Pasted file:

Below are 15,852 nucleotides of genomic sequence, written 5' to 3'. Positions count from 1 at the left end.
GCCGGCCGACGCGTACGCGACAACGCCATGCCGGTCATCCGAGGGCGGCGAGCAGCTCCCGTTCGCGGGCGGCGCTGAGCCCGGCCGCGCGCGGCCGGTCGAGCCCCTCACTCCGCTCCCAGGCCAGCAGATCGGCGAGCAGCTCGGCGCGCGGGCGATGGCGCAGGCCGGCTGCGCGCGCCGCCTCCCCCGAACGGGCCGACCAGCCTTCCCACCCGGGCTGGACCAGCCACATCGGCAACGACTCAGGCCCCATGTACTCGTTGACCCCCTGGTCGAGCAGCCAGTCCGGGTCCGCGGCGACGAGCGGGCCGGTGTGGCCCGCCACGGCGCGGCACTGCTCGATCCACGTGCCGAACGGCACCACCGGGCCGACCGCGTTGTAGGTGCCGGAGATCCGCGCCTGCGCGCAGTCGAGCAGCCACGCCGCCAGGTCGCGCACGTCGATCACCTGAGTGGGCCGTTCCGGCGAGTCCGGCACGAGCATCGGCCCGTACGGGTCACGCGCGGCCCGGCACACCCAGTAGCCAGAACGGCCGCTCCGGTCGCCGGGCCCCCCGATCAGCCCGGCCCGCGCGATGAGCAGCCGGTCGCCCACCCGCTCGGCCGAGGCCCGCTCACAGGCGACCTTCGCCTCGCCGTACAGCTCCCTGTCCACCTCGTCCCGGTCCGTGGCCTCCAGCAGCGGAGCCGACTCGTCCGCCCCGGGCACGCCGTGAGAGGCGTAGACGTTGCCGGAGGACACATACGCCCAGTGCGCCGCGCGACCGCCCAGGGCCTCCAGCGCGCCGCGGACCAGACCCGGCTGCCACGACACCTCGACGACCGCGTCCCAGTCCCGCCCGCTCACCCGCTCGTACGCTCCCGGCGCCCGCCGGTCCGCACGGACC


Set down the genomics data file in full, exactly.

Below are 15,852 nucleotides of genomic sequence, written 5' to 3'. Positions count from 1 at the left end.
GCCGGCCGACGCGTACGCGACAACGCCATGCCGGTCATCCGAGGGCGGCGAGCAGCTCCCGTTCGCGGGCGGCGCTGAGCCCGGCCGCGCGCGGCCGGTCGAGCCCCTCACTCCGCTCCCAGGCCAGCAGATCGGCGAGCAGCTCGGCGCGCGGGCGATGGCGCAGGCCGGCTGCGCGCGCCGCCTCCCCCGAACGGGCCGACCAGCCTTCCCACCCGGGCTGGACCAGCCACATCGGCAACGACTCAGGCCCCATGTACTCGTTGACCCCCTGGTCGAGCAGCCAGTCCGGGTCCGCGGCGACGAGCGGGCCGGTGTGGCCCGCCACGGCGCGGCACTGCTCGATCCACGTGCCGAACGGCACCACCGGGCCGACCGCGTTGTAGGTGCCGGAGATCCGCGCCTGCGCGCAGTCGAGCAGCCACGCCGCCAGGTCGCGCACGTCGATCACCTGAGTGGGCCGTTCCGGCGAGTCCGGCACGAGCATCGGCCCGTACGGGTCACGCGCGGCCCGGCACACCCAGTAGCCAGAACGGCCGCTCCGGTCGCCGGGCCCCCCGATCAGCCCGGCCCGCGCGATGAGCAGCCGGTCGCCCACCCGCTCGGCCGAGGCCCGCTCACAGGCGACCTTCGCCTCGCCGTACAGCTCCCTGTCCACCTCGTCCCGGTCCGTGGCCTCCAGCAGCGGAGCCGACTCGTCCGCCCCGGGCACGCCGTGAGAGGCGTAGACGTTGCCGGAGGACACATACGCCCAGTGCGCCGCGCGACCGCCCAGGGCCTCCAGCGCGCCGCGGACCAGACCCGGCTGCCACGACACCTCGACGACCGCGTCCCAGTCCCGCCCGCTCACCCGCTCGTACGCTCCCGGCGCCCGCCGGTCCGCACGGACC